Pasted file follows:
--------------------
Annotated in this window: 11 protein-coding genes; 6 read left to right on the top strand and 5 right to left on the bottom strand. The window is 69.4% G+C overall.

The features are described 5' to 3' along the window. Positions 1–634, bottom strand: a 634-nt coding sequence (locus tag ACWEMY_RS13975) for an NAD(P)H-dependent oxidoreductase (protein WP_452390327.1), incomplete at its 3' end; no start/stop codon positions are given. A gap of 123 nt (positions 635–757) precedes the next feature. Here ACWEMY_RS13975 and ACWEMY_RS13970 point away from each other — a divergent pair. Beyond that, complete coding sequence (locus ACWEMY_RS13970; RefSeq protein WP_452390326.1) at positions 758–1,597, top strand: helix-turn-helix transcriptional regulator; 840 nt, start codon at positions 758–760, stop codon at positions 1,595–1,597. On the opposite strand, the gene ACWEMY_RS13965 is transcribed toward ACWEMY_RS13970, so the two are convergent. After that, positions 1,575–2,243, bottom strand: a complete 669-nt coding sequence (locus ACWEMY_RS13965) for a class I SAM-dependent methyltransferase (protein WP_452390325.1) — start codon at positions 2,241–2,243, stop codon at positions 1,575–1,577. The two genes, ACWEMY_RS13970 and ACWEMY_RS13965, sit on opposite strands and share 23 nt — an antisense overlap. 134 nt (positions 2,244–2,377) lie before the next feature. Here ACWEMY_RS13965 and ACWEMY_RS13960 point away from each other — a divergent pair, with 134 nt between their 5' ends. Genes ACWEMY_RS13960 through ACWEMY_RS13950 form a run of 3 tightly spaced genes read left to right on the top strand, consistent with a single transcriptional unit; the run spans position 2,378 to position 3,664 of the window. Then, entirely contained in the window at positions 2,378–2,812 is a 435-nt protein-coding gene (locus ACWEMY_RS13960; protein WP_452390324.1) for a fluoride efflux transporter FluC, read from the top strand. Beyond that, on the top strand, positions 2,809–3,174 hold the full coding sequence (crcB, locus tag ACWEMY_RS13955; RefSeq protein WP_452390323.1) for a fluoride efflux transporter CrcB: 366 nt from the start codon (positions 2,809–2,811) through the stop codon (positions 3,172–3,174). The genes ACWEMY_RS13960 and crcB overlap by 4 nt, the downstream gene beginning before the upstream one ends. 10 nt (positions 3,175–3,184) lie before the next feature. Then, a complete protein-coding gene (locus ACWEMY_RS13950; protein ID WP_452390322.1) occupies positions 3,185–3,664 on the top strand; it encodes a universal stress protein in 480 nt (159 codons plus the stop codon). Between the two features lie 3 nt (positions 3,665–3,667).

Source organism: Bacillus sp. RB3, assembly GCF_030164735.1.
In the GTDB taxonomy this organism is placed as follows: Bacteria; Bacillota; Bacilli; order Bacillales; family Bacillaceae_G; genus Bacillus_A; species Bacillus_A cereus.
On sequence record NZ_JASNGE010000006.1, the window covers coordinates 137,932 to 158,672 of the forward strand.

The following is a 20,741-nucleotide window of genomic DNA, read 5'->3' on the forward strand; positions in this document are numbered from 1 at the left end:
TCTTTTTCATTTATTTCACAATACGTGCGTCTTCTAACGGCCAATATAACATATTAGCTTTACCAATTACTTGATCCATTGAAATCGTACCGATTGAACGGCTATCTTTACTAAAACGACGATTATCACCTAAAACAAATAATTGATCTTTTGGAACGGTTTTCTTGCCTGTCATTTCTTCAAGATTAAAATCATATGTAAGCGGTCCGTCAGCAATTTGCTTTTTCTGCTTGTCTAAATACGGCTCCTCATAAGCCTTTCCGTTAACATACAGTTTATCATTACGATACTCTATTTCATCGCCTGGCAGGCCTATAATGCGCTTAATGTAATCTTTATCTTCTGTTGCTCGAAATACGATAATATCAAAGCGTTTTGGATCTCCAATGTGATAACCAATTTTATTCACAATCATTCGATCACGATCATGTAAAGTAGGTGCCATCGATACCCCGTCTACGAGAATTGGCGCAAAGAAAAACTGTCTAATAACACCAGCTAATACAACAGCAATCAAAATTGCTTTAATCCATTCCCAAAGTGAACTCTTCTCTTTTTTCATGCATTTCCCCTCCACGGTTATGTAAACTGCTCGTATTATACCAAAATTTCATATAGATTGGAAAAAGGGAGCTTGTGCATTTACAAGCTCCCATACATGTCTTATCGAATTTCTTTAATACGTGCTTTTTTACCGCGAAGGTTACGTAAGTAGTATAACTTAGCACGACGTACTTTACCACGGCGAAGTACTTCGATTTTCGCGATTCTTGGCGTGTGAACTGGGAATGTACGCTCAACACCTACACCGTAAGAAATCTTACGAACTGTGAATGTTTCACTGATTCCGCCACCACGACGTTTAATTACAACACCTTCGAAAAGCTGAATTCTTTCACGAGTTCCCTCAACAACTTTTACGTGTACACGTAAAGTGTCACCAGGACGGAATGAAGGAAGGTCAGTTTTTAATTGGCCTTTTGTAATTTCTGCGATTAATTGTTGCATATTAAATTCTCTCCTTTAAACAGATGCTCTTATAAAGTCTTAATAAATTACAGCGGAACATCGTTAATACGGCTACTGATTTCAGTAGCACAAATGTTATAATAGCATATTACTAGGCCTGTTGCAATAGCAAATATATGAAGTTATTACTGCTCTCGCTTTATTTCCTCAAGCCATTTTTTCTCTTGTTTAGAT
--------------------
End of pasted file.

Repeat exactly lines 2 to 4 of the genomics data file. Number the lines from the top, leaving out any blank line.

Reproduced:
The features are described 5' to 3' along the window. Positions 1–634, bottom strand: a 634-nt coding sequence (locus tag ACWEMY_RS13975) for an NAD(P)H-dependent oxidoreductase (protein WP_452390327.1), incomplete at its 3' end; no start/stop codon positions are given. A gap of 123 nt (positions 635–757) precedes the next feature. Here ACWEMY_RS13975 and ACWEMY_RS13970 point away from each other — a divergent pair. Beyond that, complete coding sequence (locus ACWEMY_RS13970; RefSeq protein WP_452390326.1) at positions 758–1,597, top strand: helix-turn-helix transcriptional regulator; 840 nt, start codon at positions 758–760, stop codon at positions 1,595–1,597. On the opposite strand, the gene ACWEMY_RS13965 is transcribed toward ACWEMY_RS13970, so the two are convergent. After that, positions 1,575–2,243, bottom strand: a complete 669-nt coding sequence (locus ACWEMY_RS13965) for a class I SAM-dependent methyltransferase (protein WP_452390325.1) — start codon at positions 2,241–2,243, stop codon at positions 1,575–1,577. The two genes, ACWEMY_RS13970 and ACWEMY_RS13965, sit on opposite strands and share 23 nt — an antisense overlap. 134 nt (positions 2,244–2,377) lie before the next feature. Here ACWEMY_RS13965 and ACWEMY_RS13960 point away from each other — a divergent pair, with 134 nt between their 5' ends. Genes ACWEMY_RS13960 through ACWEMY_RS13950 form a run of 3 tightly spaced genes read left to right on the top strand, consistent with a single transcriptional unit; the run spans position 2,378 to position 3,664 of the window. Then, entirely contained in the window at positions 2,378–2,812 is a 435-nt protein-coding gene (locus ACWEMY_RS13960; protein WP_452390324.1) for a fluoride efflux transporter FluC, read from the top strand. Beyond that, on the top strand, positions 2,809–3,174 hold the full coding sequence (crcB, locus tag ACWEMY_RS13955; RefSeq protein WP_452390323.1) for a fluoride efflux transporter CrcB: 366 nt from the start codon (positions 2,809–2,811) through the stop codon (positions 3,172–3,174). The genes ACWEMY_RS13960 and crcB overlap by 4 nt, the downstream gene beginning before the upstream one ends. 10 nt (positions 3,175–3,184) lie before the next feature. Then, a complete protein-coding gene (locus ACWEMY_RS13950; protein ID WP_452390322.1) occupies positions 3,185–3,664 on the top strand; it encodes a universal stress protein in 480 nt (159 codons plus the stop codon). Between the two features lie 3 nt (positions 3,665–3,667).

Source organism: Bacillus sp. RB3, assembly GCF_030164735.1.
In the GTDB taxonomy this organism is placed as follows: Bacteria; Bacillota; Bacilli; order Bacillales; family Bacillaceae_G; genus Bacillus_A; species Bacillus_A cereus.